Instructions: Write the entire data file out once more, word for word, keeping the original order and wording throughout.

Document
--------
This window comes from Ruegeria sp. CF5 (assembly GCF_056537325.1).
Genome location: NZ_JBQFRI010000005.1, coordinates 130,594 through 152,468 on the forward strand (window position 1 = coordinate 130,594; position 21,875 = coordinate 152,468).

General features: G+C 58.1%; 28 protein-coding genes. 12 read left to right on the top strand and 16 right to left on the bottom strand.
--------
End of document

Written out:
This window comes from Ruegeria sp. CF5 (assembly GCF_056537325.1).
Genome location: NZ_JBQFRI010000005.1, coordinates 130,594 through 152,468 on the forward strand (window position 1 = coordinate 130,594; position 21,875 = coordinate 152,468).

General features: G+C 58.1%; 28 protein-coding genes. 12 read left to right on the top strand and 16 right to left on the bottom strand.